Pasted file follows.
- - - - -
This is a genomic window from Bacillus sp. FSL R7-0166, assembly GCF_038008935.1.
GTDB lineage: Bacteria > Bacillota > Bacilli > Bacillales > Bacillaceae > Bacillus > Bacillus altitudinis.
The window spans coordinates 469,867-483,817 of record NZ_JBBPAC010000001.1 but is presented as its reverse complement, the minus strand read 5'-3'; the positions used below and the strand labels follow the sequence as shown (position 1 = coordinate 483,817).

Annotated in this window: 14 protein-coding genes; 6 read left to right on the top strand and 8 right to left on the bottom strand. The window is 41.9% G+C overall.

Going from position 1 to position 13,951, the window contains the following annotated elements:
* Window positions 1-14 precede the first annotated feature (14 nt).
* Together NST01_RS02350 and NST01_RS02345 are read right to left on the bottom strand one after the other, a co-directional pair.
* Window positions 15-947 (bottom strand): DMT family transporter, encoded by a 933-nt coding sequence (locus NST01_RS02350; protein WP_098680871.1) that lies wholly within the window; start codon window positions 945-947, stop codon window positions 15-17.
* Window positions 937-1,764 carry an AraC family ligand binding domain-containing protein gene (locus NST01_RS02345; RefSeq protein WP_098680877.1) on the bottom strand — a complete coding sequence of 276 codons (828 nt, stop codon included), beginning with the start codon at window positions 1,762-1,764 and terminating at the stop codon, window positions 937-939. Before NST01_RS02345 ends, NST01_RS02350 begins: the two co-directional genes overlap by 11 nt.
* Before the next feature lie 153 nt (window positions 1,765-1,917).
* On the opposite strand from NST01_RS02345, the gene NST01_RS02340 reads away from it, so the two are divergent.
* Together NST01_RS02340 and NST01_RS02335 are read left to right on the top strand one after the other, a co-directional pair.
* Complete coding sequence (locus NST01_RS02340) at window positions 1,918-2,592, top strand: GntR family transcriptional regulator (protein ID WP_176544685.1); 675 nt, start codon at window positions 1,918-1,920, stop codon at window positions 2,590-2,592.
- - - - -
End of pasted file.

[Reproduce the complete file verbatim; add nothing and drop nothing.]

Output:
This is a genomic window from Bacillus sp. FSL R7-0166, assembly GCF_038008935.1.
GTDB lineage: Bacteria > Bacillota > Bacilli > Bacillales > Bacillaceae > Bacillus > Bacillus altitudinis.
The window spans coordinates 469,867-483,817 of record NZ_JBBPAC010000001.1 but is presented as its reverse complement, the minus strand read 5'-3'; the positions used below and the strand labels follow the sequence as shown (position 1 = coordinate 483,817).

Annotated in this window: 14 protein-coding genes; 6 read left to right on the top strand and 8 right to left on the bottom strand. The window is 41.9% G+C overall.

Going from position 1 to position 13,951, the window contains the following annotated elements:
* Window positions 1-14 precede the first annotated feature (14 nt).
* Together NST01_RS02350 and NST01_RS02345 are read right to left on the bottom strand one after the other, a co-directional pair.
* Window positions 15-947 (bottom strand): DMT family transporter, encoded by a 933-nt coding sequence (locus NST01_RS02350; protein WP_098680871.1) that lies wholly within the window; start codon window positions 945-947, stop codon window positions 15-17.
* Window positions 937-1,764 carry an AraC family ligand binding domain-containing protein gene (locus NST01_RS02345; RefSeq protein WP_098680877.1) on the bottom strand — a complete coding sequence of 276 codons (828 nt, stop codon included), beginning with the start codon at window positions 1,762-1,764 and terminating at the stop codon, window positions 937-939. Before NST01_RS02345 ends, NST01_RS02350 begins: the two co-directional genes overlap by 11 nt.
* Before the next feature lie 153 nt (window positions 1,765-1,917).
* On the opposite strand from NST01_RS02345, the gene NST01_RS02340 reads away from it, so the two are divergent.
* Together NST01_RS02340 and NST01_RS02335 are read left to right on the top strand one after the other, a co-directional pair.
* Complete coding sequence (locus NST01_RS02340) at window positions 1,918-2,592, top strand: GntR family transcriptional regulator (protein ID WP_176544685.1); 675 nt, start codon at window positions 1,918-1,920, stop codon at window positions 2,590-2,592.